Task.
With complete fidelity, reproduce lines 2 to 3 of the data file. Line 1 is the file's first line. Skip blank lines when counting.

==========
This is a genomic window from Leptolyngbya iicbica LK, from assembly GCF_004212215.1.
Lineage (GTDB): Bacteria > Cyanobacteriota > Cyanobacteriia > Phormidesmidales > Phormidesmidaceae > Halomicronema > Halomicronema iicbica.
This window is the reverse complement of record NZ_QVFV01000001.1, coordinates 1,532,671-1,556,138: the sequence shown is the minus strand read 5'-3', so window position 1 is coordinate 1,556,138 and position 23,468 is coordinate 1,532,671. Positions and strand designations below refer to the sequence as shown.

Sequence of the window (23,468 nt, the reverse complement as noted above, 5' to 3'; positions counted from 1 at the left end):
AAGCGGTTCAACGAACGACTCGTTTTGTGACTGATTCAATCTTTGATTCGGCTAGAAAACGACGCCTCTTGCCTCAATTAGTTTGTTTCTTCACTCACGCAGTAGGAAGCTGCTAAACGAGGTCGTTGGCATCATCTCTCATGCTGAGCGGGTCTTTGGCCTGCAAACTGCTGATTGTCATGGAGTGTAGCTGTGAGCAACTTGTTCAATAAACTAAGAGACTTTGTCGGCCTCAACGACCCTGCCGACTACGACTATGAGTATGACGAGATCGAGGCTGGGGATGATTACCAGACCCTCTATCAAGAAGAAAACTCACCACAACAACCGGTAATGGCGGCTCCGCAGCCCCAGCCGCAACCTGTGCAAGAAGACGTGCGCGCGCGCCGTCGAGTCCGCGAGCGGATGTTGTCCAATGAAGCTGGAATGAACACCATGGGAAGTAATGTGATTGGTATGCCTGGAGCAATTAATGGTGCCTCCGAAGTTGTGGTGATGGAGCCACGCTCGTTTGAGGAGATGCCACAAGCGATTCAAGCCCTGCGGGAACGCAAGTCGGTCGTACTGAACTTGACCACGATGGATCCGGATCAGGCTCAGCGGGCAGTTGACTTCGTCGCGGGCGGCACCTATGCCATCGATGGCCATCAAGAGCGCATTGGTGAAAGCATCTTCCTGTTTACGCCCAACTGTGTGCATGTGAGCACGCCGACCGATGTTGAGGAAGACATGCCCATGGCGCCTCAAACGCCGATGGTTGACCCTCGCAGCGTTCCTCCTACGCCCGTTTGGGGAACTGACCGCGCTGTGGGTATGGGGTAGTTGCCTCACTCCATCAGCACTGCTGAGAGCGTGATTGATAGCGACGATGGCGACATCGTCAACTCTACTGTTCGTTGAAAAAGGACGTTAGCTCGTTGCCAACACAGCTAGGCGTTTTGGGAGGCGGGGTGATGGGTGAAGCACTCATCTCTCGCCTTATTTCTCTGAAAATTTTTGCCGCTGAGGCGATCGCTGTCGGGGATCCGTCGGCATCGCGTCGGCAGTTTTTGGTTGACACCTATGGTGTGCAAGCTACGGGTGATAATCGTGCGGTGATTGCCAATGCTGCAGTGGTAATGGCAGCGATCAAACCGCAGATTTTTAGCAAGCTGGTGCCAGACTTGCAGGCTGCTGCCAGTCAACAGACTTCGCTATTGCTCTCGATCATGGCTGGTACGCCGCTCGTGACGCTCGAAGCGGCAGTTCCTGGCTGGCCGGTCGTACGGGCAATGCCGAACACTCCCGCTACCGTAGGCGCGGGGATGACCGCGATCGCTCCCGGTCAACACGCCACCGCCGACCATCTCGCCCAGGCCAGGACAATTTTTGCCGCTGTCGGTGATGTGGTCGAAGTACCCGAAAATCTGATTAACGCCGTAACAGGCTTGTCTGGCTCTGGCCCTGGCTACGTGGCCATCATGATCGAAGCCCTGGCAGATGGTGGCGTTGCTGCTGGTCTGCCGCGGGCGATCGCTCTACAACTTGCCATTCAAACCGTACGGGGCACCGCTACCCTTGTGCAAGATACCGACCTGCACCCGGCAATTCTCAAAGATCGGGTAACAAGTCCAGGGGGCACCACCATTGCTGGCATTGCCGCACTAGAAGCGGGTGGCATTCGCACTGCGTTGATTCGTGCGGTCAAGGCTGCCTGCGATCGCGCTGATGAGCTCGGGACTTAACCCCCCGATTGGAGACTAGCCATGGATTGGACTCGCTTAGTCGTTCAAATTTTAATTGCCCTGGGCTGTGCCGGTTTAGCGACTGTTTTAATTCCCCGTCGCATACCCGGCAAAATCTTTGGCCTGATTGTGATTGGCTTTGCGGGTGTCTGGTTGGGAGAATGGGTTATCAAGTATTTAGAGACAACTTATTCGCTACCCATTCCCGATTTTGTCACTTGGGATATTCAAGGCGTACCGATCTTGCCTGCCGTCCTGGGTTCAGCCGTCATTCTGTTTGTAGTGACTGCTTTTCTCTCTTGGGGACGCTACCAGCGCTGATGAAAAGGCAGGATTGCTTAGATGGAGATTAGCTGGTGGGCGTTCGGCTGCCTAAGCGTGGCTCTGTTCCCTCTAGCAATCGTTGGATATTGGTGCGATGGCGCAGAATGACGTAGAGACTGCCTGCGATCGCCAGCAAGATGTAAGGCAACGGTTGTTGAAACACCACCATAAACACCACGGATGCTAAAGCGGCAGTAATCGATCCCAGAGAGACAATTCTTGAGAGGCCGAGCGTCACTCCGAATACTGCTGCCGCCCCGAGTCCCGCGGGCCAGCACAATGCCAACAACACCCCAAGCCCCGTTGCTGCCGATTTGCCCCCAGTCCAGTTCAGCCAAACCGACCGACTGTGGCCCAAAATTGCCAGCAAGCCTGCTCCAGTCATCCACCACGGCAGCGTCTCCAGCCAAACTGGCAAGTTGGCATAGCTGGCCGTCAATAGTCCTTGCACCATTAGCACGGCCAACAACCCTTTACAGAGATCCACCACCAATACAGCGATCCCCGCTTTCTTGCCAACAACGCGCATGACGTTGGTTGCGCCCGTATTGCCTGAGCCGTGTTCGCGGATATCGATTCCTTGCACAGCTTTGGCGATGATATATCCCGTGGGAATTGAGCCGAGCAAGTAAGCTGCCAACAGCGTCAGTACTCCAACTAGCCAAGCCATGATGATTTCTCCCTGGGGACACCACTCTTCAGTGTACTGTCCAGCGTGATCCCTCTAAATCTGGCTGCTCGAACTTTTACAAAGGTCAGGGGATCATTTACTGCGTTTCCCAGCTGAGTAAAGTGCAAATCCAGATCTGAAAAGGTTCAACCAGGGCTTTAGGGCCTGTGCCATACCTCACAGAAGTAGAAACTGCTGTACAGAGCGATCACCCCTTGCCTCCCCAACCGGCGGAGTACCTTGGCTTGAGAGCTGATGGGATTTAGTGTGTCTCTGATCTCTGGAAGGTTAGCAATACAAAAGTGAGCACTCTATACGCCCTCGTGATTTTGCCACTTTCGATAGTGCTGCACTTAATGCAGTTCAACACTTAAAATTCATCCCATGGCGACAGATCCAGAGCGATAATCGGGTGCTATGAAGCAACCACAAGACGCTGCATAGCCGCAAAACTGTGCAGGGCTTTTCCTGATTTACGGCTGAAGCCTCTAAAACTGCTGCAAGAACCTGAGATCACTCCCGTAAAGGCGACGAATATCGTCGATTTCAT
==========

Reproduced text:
Lineage (GTDB): Bacteria > Cyanobacteriota > Cyanobacteriia > Phormidesmidales > Phormidesmidaceae > Halomicronema > Halomicronema iicbica.
This window is the reverse complement of record NZ_QVFV01000001.1, coordinates 1,532,671-1,556,138: the sequence shown is the minus strand read 5'-3', so window position 1 is coordinate 1,556,138 and position 23,468 is coordinate 1,532,671. Positions and strand designations below refer to the sequence as shown.